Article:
Get Some Sun this Winter, Prevent Multiple Sclerosis?

Vitamin D is critical for your body's bone health, mood regulation, and much more. Now find out how the sun and your vitamin D levels may affect your risk of multiple sclerosis.

Over the last two decades, researchers have become increasingly interested in the possible connection between vitamin D levels and Multiple Sclerosis (MS). Multiple studies have identified a connection between geography and MS rates; people living in sunnier regions (and having higher vitamin D levels) have lower population rates of MS. Sun exposure is a key predictor of vitamin D levels, but intake through dietary supplements or fortified foods is also important.

Cleveland’s UV Index is typically quite low. For some health risks (like sunburn or skin cancer), a low UV Index is good news. But a low UV Index—especially during the winter—can make it tough to get enough sun exposure to maintain a minimal recommended vitamin D level in the body. Inadequate vitamin D levels and sun exposure may contribute not only to poor mood and weak bones, but also to your likelihood of developing MS.

In general, the relationship between geography, vitamin D, and MS is clearly visible when the statistics are graphically overlapped. How your personal risk may vary is a bit harder to predict, though. Taking steps to get healthy amounts of sun exposure—especially during the winter months when the sun is harder to come by—should be just one step in your MS prevention plan.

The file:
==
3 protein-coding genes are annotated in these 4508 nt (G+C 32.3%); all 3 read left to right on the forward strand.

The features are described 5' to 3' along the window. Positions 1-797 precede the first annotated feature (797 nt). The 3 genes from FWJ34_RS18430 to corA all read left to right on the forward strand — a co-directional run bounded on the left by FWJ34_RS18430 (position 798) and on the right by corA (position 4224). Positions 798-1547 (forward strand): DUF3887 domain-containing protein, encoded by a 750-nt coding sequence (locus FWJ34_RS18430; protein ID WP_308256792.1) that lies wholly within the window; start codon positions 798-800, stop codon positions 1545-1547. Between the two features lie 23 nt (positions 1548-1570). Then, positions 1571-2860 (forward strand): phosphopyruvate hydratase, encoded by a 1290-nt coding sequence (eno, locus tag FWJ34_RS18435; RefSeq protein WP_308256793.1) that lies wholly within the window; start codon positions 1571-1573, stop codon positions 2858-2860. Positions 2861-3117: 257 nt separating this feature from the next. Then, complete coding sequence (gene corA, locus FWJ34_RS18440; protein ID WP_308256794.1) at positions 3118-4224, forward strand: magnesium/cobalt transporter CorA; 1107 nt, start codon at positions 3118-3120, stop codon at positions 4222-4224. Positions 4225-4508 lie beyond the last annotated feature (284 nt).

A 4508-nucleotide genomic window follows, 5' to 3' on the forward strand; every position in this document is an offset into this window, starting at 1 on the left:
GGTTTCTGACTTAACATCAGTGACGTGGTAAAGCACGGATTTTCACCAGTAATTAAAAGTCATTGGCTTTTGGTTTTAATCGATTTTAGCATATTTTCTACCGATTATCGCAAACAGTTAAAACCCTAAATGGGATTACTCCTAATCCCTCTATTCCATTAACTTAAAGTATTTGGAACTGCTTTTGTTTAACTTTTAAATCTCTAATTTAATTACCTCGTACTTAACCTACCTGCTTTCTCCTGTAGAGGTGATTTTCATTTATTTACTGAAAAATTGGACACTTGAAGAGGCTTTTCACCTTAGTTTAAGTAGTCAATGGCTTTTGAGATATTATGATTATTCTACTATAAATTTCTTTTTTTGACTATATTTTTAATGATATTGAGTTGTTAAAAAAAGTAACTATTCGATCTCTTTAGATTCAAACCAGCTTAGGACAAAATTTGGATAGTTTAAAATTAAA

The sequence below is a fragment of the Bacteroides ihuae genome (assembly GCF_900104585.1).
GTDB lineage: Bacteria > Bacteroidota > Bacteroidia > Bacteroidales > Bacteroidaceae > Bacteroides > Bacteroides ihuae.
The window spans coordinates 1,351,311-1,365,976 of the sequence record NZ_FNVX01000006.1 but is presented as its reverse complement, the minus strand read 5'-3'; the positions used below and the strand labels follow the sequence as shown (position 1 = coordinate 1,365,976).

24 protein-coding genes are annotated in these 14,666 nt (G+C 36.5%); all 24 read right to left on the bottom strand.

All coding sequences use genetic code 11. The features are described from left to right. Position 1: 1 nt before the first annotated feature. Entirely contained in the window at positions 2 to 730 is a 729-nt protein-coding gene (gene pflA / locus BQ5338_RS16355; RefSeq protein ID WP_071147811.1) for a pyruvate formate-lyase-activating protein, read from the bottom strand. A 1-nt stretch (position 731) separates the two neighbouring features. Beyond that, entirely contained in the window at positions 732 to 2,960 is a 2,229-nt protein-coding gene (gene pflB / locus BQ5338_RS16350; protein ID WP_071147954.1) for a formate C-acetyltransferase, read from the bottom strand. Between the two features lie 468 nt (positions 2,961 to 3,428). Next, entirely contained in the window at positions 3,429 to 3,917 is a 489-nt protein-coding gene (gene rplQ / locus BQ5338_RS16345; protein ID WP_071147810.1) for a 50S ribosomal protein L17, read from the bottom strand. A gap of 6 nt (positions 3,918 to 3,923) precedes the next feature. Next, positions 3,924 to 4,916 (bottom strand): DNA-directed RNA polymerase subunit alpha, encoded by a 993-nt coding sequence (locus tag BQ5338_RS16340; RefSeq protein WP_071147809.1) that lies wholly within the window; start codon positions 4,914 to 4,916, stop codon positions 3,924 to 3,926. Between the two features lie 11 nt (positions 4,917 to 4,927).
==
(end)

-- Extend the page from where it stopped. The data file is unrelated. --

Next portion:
Tips for Increasing Your Vitamin D Intake

If you are at an elevated risk of MS due to family history or simply a lifetime at northern latitudes (Cleveland natives, listen up!), it is essential to up your intake of vitamin D. Sun exposure should not be your only hope for getting enough of this vital nutrient (although some sun is essential).

Vitamin D can be found naturally in the following food groups or products:

  • Seafood, like swordfish, salmon, tuna, and sardines
  • Cod liver oil
  • Animal products, like beef liver and eggs—but you have to eat the yolk!


If you are vegan or you simply don’t typically include many of those foods in your diet, consider buying fortified foods and drinks. The following products are often supplemented with vitamin D, but check the label to be sure:

  • Orange juice
  • Dairy or dairy-substitute products, like milk, yogurt, margarine, and cheese
  • Breakfast cereal


Despite sun exposure and a decent diet, some people still don’t get enough vitamin D (about 600 IU/day for men and women). If your levels are low, consider a dietary supplement in the form of a multivitamin or single-vitamin pill. They are available in delicious gummy form for those who despise horse pill doses.

Aim for at least 15 minutes of sun exposure each day to help your body absorb what it needs. Many people at Cleveland’s latitude may have trouble getting enough vitamin D from the sun alone. Individuals at even higher risk of inadequate sun exposure include:

  • the elderly
  • breastfed infants
  • individuals wearing head scarves or hats during outdoor time
  • people with dark skin


Remember to get a breath of fresh air during lunchtime (and to snack on salmon and fortified milk) to keep your vitamin D levels up this winter. You’ll be able to enjoy yourself with the knowledge that you’re keeping your bones and body healthy and potentially reducing your chances of developing MS. 

This post is contributed by a community member. The views expressed in this blog are those of the author and do not necessarily reflect those of Patch Media Corporation. Everyone is welcome to submit a post to Patch. If you'd like to post a blog, go here to get started.


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